State Attorney Generals Schneiderman and Coakley Call for DeMarco to Go

By: Wednesday April 3, 2013 2:00 pm

New York Attorney General Eric Schneiderman and Massachusetts Attorney General Martha Coakley have called for Federal Housing Finance Agency head and notorious Wall Street puppet Edward DeMarco to be removed from office.

In an op-ed in Politico, Schneiderman and Coakley join a long line of critics noting DeMarco’s commitment to screwing homeowners.

 

Foreclosure Fraud Settlement Update: Checks to Victims, Servicing Standards, Ongoing Lawsuits

By: Friday September 28, 2012 6:00 am

A number of states have announced that they are sending out claim forms to foreclosure victims who are eligible for a one-time cash payment under the foreclosure fraud settlement. $1.5 billion has been earmarked for roughly 750,000 homeowners (depending on takeup) who were foreclosed upon between Jan. 1, 2008, and Dec. 31, 2011, by one of the Big Five servicers in the settlement (Bank of America, JPMorgan Chase, Wells Fargo, Citi and GMAC/Ally). The plan is to pay out the claims in mid-2013.

If this works and they get the target of 750,000 responses, then the payout will amount to $2,000 “sorry your home was stolen” checks.

Massachusetts Politicians Show Little Interest in Fighting Marijuana Reform

By: Thursday July 26, 2012 4:15 pm

I find this article in the Boston Herald a very interesting reflection of how quickly the politics of marijuana have changed in just the past few years. The back story is that in 2008 Question 2, a ballot initiative to decriminalize marijuana possession, made it on the ballot in Massachusetts. The measure was actively opposed by many district attorneys, the Attorney General and the Governor. Despite the opposition from top politicians in the state it ended up passing with an incredible 65.2 percent yes vote, garnering even more votes that President Obama.

Ally Comes Crawling Back to Massachusetts

By: Thursday March 15, 2012 2:20 pm

Remember after Martha Coakley sued leading banks for illegal foreclosures in Massachusetts, when Ally Bank, one of the market leaders, stopped most of their lending in the state in a fit of pique? They actually only dropped their correspondent lending business, where a smaller bank does the origination and they pick up the loan later. They always continued direct lending to homeowners in Massachusetts. The entire enterprise was a bullying attempt to create bad headlines for Coakley and perceived repercussions for her actions.

Now, three months later, Ally has quietly returned to even the correspondent lending business.

MA AG Coakley Lawsuit Against Banks Ripped to Shreds in Settlement

By: Thursday February 9, 2012 6:31 pm

So here’s one lagging mystery about the foreclosure fraud settlement: what becomes of Massachusetts AG Martha Coakley’s lawsuit against five banks over deceptive practices and illegal foreclosures? Now we know.

Justice Democrats Still Angling for Changes in Foreclosure Fraud Settlement Deal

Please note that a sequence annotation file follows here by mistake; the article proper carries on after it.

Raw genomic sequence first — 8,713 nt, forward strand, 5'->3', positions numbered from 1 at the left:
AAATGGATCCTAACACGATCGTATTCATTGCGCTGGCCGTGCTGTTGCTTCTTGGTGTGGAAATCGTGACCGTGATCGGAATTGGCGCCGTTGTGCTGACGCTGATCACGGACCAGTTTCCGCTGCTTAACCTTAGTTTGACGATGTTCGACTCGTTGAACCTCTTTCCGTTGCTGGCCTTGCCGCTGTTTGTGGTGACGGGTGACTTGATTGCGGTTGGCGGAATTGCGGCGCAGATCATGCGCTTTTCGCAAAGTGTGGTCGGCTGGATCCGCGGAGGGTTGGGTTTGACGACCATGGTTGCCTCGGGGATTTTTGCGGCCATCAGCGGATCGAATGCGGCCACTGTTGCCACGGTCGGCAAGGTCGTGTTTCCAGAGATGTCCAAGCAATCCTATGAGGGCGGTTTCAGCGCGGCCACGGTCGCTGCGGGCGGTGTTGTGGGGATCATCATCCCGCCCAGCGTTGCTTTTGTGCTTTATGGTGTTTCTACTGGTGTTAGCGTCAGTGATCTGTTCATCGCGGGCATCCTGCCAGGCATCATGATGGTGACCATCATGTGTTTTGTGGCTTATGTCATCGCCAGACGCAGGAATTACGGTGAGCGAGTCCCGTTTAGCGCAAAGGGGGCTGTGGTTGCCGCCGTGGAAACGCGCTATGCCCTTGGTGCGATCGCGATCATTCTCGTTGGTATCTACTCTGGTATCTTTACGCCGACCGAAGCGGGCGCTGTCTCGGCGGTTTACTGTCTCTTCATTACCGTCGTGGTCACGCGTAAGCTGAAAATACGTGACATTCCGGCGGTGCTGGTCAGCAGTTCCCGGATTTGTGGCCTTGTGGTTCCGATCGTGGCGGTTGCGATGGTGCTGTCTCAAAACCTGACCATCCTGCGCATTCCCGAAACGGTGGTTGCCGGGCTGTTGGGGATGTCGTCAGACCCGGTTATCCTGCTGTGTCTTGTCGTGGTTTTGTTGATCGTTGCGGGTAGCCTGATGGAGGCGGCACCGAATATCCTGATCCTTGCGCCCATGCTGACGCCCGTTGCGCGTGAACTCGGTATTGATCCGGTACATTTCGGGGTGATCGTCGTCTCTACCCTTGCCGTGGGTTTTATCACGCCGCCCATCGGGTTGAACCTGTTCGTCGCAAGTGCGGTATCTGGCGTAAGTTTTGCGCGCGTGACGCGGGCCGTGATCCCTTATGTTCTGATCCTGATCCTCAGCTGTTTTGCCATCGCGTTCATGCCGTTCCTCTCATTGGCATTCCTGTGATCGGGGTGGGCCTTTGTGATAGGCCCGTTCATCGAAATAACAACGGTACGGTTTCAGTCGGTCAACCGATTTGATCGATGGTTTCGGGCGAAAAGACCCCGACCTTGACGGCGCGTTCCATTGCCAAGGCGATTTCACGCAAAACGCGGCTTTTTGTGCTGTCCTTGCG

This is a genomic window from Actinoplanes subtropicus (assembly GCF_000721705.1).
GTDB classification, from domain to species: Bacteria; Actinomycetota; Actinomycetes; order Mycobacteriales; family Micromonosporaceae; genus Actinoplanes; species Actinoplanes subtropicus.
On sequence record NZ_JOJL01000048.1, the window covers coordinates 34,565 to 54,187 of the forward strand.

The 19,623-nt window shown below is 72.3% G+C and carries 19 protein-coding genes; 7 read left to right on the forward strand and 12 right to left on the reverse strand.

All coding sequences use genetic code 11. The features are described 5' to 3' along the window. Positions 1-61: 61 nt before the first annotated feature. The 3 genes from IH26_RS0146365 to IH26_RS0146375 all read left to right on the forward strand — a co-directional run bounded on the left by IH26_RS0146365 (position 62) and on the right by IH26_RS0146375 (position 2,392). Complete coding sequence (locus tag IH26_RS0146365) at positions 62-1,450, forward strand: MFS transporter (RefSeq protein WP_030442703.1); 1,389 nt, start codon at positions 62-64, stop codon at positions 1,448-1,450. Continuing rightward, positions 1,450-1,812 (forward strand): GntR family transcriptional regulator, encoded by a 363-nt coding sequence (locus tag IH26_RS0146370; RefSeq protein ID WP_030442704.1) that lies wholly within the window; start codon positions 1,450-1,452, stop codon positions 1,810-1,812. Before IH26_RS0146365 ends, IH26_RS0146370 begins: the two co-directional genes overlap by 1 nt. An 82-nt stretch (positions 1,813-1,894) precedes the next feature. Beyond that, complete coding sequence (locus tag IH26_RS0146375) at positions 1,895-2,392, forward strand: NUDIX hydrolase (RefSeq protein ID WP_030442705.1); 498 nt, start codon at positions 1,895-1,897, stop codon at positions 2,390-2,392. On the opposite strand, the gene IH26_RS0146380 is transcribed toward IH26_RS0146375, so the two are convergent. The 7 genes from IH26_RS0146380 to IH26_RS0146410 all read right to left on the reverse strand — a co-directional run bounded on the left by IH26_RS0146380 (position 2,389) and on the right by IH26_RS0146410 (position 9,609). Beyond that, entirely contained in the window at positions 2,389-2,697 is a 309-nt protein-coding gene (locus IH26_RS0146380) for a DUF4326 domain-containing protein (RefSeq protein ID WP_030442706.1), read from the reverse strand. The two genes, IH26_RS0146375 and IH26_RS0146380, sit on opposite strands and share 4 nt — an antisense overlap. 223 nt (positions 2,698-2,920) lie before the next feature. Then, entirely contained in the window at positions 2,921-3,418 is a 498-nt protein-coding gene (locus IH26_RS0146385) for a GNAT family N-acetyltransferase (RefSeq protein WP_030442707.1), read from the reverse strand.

By: Tuesday February 7, 2012 8:45 am

The deadline for state Attorneys General to sign on to the foreclosure fraud settlement came and went yesterday, and the major holdouts – the Justice Democrats, the AGs from the five states who have objected to the settlement all along (Nevada, New York, California, Delaware, and Massachusetts), still aren’t signed on. And they’re still objecting, or at least bargaining.

Report: Massachusetts, Nevada Would Have to Give Up Foreclosure Fraud Suits to Join Deal

By: Monday February 6, 2012 11:20 am

Last week it seemed Eric Schneiderman’s suit against MERS and three banks using MERS represented a carve-out on the final foreclosure fraud settlement. There was speculation that other states might have carve-outs or grandfathered suits, so they would be able to pursue those investigations and prosecutions and still join the settlement. But Bloomberg reports today that some states with active lawsuits would have to settle them as part of the deal.

Justice Democrats Still Holding Out on Foreclosure Fraud Settlement

By: Tuesday January 24, 2012 10:00 am

The New York Times describes the foreclosure fraud settlement in terms of inches. They say that a deal is “closer,” but they give little evidence to back that up. In fact, there’s more evidence here that the key AGs involved, who did not personally attend Monday’s session in Chicago with Shaun Donovan and other Administration officials, aren’t too keen on the terms.

Knives Come Out Against Martha Coakley, Who Dares Try to Hold Banks Accountable

By: Thursday December 8, 2011 5:19 pm

It was inevitable that some apologist would claim that Martha Coakley actually holding banks accountable for following the law would stunt the nation’s recovery and cause us all to queue up on soup lines. That ignominious honor goes to Liz Peek of the Fiscal Times (a Fox News contributor). I apologize in advance for the fifth-grade writing level of this excerpt.

Inside the Coakley Foreclosure Fraud Lawsuit

By: Thursday December 1, 2011 3:15 pm

Simply put, Coakley seeks penalties for “unfair and deceptive practices” in violation of state consumer protection laws, in particular the Massachusetts Consumer Protection Act.

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